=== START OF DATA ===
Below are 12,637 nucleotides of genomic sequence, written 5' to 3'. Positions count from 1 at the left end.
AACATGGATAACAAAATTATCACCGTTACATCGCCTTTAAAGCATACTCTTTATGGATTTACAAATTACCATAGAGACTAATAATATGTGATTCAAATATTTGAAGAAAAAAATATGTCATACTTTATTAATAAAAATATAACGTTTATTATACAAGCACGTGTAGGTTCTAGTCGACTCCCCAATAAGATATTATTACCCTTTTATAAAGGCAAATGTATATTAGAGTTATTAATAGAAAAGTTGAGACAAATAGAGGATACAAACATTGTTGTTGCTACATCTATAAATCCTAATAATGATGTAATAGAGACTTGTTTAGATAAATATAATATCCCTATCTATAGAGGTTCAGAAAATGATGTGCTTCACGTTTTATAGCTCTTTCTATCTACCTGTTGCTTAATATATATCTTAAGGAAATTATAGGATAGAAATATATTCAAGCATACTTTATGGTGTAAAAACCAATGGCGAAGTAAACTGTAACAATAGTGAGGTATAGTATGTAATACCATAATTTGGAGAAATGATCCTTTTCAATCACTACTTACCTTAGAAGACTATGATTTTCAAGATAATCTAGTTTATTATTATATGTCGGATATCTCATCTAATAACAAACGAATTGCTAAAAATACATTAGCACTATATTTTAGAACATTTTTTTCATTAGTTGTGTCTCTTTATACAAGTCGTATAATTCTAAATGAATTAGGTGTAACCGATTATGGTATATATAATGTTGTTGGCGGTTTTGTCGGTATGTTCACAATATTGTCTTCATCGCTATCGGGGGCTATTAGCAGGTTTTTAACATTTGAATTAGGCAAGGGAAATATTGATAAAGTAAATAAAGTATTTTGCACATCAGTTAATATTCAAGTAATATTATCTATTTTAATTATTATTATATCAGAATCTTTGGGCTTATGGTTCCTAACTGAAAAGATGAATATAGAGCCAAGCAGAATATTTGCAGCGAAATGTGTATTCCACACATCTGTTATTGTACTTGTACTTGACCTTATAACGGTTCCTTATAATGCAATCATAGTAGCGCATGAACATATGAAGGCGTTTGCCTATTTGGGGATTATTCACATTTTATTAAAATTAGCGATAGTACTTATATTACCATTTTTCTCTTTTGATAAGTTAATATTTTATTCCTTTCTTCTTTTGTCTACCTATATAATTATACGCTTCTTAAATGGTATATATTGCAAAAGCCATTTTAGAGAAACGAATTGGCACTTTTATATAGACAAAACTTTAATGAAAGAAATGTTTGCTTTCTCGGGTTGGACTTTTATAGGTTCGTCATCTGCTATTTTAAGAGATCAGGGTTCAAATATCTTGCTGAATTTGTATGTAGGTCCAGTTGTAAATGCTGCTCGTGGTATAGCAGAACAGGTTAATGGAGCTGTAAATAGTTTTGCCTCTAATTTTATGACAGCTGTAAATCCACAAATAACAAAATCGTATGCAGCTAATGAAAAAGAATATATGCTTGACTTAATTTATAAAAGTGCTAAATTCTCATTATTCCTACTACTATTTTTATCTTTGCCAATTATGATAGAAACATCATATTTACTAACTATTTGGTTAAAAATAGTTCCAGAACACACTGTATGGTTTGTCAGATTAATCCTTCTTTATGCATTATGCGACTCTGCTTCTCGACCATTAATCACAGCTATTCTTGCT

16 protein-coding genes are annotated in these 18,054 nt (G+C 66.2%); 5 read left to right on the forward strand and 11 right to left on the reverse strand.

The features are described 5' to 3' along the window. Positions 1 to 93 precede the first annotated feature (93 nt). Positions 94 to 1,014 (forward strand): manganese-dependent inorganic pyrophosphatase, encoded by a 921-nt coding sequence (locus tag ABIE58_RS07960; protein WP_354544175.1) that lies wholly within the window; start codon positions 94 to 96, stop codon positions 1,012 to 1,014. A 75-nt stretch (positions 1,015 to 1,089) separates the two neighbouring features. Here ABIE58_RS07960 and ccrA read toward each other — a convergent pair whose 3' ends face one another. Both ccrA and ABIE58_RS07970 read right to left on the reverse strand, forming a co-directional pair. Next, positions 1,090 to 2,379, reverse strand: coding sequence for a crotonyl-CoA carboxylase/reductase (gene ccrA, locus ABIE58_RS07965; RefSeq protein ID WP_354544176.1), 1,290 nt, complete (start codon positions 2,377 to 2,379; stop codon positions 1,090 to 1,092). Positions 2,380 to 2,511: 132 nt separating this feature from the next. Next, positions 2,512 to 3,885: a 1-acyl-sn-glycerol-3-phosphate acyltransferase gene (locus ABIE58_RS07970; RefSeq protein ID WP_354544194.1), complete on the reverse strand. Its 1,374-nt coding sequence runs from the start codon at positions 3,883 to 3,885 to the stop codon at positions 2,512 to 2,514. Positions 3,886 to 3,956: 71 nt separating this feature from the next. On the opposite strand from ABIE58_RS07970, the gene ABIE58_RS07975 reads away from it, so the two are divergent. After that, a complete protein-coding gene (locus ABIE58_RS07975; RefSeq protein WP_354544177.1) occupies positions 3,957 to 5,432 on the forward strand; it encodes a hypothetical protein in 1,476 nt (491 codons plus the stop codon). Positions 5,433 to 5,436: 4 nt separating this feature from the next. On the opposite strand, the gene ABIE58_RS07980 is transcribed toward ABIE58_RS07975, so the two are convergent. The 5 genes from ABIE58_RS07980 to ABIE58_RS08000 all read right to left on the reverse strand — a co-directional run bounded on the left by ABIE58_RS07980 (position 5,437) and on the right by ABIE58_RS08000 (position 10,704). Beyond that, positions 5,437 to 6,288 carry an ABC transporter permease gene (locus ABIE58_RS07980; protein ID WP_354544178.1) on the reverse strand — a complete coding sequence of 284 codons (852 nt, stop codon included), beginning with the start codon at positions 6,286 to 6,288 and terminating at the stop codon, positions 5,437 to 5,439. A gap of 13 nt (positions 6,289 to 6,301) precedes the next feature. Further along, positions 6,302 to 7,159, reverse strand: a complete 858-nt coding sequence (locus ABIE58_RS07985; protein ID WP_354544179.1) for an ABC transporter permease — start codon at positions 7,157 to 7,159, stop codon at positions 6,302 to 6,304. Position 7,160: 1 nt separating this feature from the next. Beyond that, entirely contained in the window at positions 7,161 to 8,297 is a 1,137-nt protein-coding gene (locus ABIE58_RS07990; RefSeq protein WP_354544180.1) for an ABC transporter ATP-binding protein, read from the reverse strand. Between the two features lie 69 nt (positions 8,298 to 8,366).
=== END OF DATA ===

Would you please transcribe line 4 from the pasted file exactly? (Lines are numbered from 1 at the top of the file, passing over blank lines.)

The features are described 5' to 3' along the window. Positions 1 to 93 precede the first annotated feature (93 nt). Positions 94 to 1,014 (forward strand): manganese-dependent inorganic pyrophosphatase, encoded by a 921-nt coding sequence (locus tag ABIE58_RS07960; protein WP_354544175.1) that lies wholly within the window; start codon positions 94 to 96, stop codon positions 1,012 to 1,014. A 75-nt stretch (positions 1,015 to 1,089) separates the two neighbouring features. Here ABIE58_RS07960 and ccrA read toward each other — a convergent pair whose 3' ends face one another. Both ccrA and ABIE58_RS07970 read right to left on the reverse strand, forming a co-directional pair. Next, positions 1,090 to 2,379, reverse strand: coding sequence for a crotonyl-CoA carboxylase/reductase (gene ccrA, locus ABIE58_RS07965; RefSeq protein ID WP_354544176.1), 1,290 nt, complete (start codon positions 2,377 to 2,379; stop codon positions 1,090 to 1,092). Positions 2,380 to 2,511: 132 nt separating this feature from the next. Next, positions 2,512 to 3,885: a 1-acyl-sn-glycerol-3-phosphate acyltransferase gene (locus ABIE58_RS07970; RefSeq protein ID WP_354544194.1), complete on the reverse strand. Its 1,374-nt coding sequence runs from the start codon at positions 3,883 to 3,885 to the stop codon at positions 2,512 to 2,514. Positions 3,886 to 3,956: 71 nt separating this feature from the next. On the opposite strand from ABIE58_RS07970, the gene ABIE58_RS07975 reads away from it, so the two are divergent. After that, a complete protein-coding gene (locus ABIE58_RS07975; RefSeq protein WP_354544177.1) occupies positions 3,957 to 5,432 on the forward strand; it encodes a hypothetical protein in 1,476 nt (491 codons plus the stop codon). Positions 5,433 to 5,436: 4 nt separating this feature from the next. On the opposite strand, the gene ABIE58_RS07980 is transcribed toward ABIE58_RS07975, so the two are convergent. The 5 genes from ABIE58_RS07980 to ABIE58_RS08000 all read right to left on the reverse strand — a co-directional run bounded on the left by ABIE58_RS07980 (position 5,437) and on the right by ABIE58_RS08000 (position 10,704). Beyond that, positions 5,437 to 6,288 carry an ABC transporter permease gene (locus ABIE58_RS07980; protein ID WP_354544178.1) on the reverse strand — a complete coding sequence of 284 codons (852 nt, stop codon included), beginning with the start codon at positions 6,286 to 6,288 and terminating at the stop codon, positions 5,437 to 5,439. A gap of 13 nt (positions 6,289 to 6,301) precedes the next feature. Further along, positions 6,302 to 7,159, reverse strand: a complete 858-nt coding sequence (locus ABIE58_RS07985; protein ID WP_354544179.1) for an ABC transporter permease — start codon at positions 7,157 to 7,159, stop codon at positions 6,302 to 6,304. Position 7,160: 1 nt separating this feature from the next. Beyond that, entirely contained in the window at positions 7,161 to 8,297 is a 1,137-nt protein-coding gene (locus ABIE58_RS07990; RefSeq protein WP_354544180.1) for an ABC transporter ATP-binding protein, read from the reverse strand. Between the two features lie 69 nt (positions 8,298 to 8,366).